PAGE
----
U.S. inflation is also in the spotlight, and the expected decision at tomorrow's Fed meeting to raise interest rates has been slowly strengthening the U.S. dollar and putting downward pressure on oil prices.

Asia and Russia are already showing jet fuel demand distress as both have seen severe downward trends in aviation since the middle of February, Russia due to sanctions but China due to the pandemic. Jet fuel demand has been the last of the oil products to recover to pre-pandemic levels, and the Ukraine war and resurgence of Covid-19 in China means that recovery will be further delayed.

A Chinese shift away from its zero-tolerance Covid-19 policy would signal less risk to oil consumption due to lockdowns in the short term, and new breakouts would be less of a deflationary lever on oil prices. But that doesn't look to be in the cards.

In short, geopolitics continues to define day-to-day market movements – with the oil price now inversely correlated to market sentiment.

The consensus financial market prediction for 2022 was for muted but stable growth. However global economies are currently experiencing a significant negative shock due to inflation, rising interest rates, war and resurgent Covid.

The reason most expected lower economic growth in 2022 was due to markets having largely factored in the steady recovery already made in 2021 after the lockdown. But substantial new challenges have since emerged, which threaten a significant downturn.

Apart from extremely high inflation, the Russian war on Ukraine, sanctions, and resurgent Covid cases continue to significantly impact markets.

China faces a new Covid-19 outbreak, with cases hitting a two-year high and sending millions into lockdown. Risk assets have retraced significantly, and Nasdaq is now technically in the bear market territory. Investment accounts have taken a big hit, with few sectors but energy showing gains in 2022.

U.S. inflation hit a fresh 40-year high of 7.9 percent in February – before Russia's invasion of Ukraine and the subsequent oil price spike. That means things are about to get worse for Americans in the coming months, with gasoline pump prices already at record highs of over $4.30 a gallon.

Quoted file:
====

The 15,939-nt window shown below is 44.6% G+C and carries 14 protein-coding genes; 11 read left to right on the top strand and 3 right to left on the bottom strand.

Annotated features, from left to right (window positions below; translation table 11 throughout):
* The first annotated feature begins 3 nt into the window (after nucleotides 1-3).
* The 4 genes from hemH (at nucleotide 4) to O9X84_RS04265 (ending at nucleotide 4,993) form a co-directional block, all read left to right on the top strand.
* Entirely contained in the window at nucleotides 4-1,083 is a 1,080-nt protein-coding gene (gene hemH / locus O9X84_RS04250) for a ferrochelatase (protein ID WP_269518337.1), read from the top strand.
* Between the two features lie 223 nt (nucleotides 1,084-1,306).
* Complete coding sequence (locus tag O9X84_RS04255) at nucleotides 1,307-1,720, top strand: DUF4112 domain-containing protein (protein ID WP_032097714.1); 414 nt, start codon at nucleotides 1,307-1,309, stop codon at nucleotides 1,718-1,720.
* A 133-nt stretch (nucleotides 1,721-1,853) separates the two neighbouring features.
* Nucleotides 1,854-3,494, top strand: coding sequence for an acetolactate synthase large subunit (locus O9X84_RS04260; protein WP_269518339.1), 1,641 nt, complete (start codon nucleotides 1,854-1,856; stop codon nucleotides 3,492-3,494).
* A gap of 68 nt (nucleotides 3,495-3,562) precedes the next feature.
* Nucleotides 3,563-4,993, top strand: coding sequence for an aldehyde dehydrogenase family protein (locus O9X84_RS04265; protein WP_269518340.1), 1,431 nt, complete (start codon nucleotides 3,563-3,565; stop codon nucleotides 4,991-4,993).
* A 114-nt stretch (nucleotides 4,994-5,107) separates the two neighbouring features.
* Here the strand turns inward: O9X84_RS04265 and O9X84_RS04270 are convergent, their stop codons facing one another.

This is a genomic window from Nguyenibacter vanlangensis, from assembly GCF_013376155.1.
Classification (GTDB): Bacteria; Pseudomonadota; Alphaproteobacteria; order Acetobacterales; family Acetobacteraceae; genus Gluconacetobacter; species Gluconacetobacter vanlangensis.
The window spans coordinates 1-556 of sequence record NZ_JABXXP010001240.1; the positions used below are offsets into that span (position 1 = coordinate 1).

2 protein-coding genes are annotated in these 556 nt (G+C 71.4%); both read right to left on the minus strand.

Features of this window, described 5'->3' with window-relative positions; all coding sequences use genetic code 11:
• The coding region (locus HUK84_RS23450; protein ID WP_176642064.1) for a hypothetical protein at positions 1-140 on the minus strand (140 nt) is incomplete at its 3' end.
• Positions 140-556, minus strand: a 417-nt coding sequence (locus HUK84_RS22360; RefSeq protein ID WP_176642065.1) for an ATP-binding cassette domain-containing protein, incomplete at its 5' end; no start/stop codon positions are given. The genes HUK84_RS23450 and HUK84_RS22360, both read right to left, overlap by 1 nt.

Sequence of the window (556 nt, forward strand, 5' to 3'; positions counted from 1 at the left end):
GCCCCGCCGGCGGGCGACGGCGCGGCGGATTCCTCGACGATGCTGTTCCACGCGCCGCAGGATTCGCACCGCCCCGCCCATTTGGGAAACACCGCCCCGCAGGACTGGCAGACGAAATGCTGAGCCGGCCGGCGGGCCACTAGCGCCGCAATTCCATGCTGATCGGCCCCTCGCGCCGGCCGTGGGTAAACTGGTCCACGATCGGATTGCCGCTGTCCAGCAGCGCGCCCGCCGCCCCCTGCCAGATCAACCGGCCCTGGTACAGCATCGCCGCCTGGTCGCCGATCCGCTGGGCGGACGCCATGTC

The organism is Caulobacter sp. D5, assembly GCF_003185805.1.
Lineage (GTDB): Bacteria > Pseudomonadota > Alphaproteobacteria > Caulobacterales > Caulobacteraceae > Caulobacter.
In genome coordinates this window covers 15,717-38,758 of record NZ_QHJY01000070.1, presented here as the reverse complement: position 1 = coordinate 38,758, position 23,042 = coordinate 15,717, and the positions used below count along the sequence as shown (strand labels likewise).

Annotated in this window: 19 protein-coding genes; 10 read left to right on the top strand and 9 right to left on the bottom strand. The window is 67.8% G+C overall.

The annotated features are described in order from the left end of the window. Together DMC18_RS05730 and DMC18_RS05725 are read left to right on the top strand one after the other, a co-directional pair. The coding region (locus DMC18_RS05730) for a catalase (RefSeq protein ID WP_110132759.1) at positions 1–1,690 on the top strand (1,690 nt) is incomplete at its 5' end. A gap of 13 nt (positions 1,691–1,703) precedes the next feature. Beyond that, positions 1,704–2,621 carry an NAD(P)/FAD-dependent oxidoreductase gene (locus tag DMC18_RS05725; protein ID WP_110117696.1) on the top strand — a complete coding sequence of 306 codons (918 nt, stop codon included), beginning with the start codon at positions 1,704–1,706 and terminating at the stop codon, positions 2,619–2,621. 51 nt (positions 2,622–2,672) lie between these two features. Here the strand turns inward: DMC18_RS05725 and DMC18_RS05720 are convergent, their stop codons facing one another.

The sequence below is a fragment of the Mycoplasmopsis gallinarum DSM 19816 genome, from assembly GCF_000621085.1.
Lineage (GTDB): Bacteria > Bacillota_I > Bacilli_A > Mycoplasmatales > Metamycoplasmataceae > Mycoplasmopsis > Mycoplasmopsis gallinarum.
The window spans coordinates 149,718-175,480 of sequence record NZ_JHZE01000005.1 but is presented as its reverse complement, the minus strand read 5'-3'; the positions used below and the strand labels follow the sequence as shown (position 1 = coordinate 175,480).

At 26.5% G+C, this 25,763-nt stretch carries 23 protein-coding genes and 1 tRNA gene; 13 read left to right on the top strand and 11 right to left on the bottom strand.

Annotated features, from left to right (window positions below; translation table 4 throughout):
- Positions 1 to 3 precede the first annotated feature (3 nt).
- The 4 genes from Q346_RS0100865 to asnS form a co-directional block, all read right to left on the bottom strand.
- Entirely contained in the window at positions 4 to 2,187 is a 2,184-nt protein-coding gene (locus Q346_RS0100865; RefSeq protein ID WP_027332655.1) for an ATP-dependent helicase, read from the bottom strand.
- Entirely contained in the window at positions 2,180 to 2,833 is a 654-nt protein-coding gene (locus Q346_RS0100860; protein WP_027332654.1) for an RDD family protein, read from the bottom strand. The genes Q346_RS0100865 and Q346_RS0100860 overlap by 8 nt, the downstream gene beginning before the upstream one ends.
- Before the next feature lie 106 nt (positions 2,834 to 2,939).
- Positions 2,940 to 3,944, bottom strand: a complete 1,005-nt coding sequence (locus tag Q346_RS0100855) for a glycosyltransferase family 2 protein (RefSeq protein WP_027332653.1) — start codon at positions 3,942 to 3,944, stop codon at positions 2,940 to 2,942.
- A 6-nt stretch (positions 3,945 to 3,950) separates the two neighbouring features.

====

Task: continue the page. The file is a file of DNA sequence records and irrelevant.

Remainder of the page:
Inflationary pressures have been building in America over the past year, but that has not stopped President Biden from blaming Americans' mounting economic pain on Russian President Vladimir Putin.

It's impossible to ignore that Biden's $1.9 trillion stimulus package in March 2021 was a major factor in the jump in living costs for Americans over the past year. The coronavirus stimulus package was excessive and unnecessary – even Democrats like former Obama Treasury Secretary Lawrence Summers and treasury official Steven Rattner have said as much.

Biden is also wrongly blaming Corporate America for price gouging to explain higher costs. But corporate greed does not explain the hike in prices for energy, food, automobiles, housing, or other goods or services.

In energy, specifically, Biden's unrelenting focus on climate change has promoted an anti-fossil fuel position that doesn't square with his new push to increase domestic oil and gas production to help reduce high energy prices. Actions speak louder than words, and Biden has blocked oil and gas pipelines, tried to halt oil and gas leasing on federal lands, and aggressively pushed a clean energy agenda focused on renewables even though oil and gas demand is expected to keep growing for at least the next decade.

U.S. producers are doing all they can to increase output and relieve high prices, but these are privately owned companies with responsibilities to their investors. And right now, those investors are worried about Biden's climate agenda and how it could impact the U.S. oil and gas sector. Those concerns help contain investment plans in new oil and gas projects, which constrains supply.

Biden's lack of understanding of the problems immediately at hand for Americans was on display with his promotion of the Build Back Better Act, which fortunately failed. The country doesn't need another $3.5 trillion in spending on Democratic pet projects like windmills and solar panels when inflation is already through the roof.

Geopolitics will continue to define day-to-day market movements, and investors are grasping on any signs of easing tensions to get invested into markets. But finding such daylight in this environment could be elusive.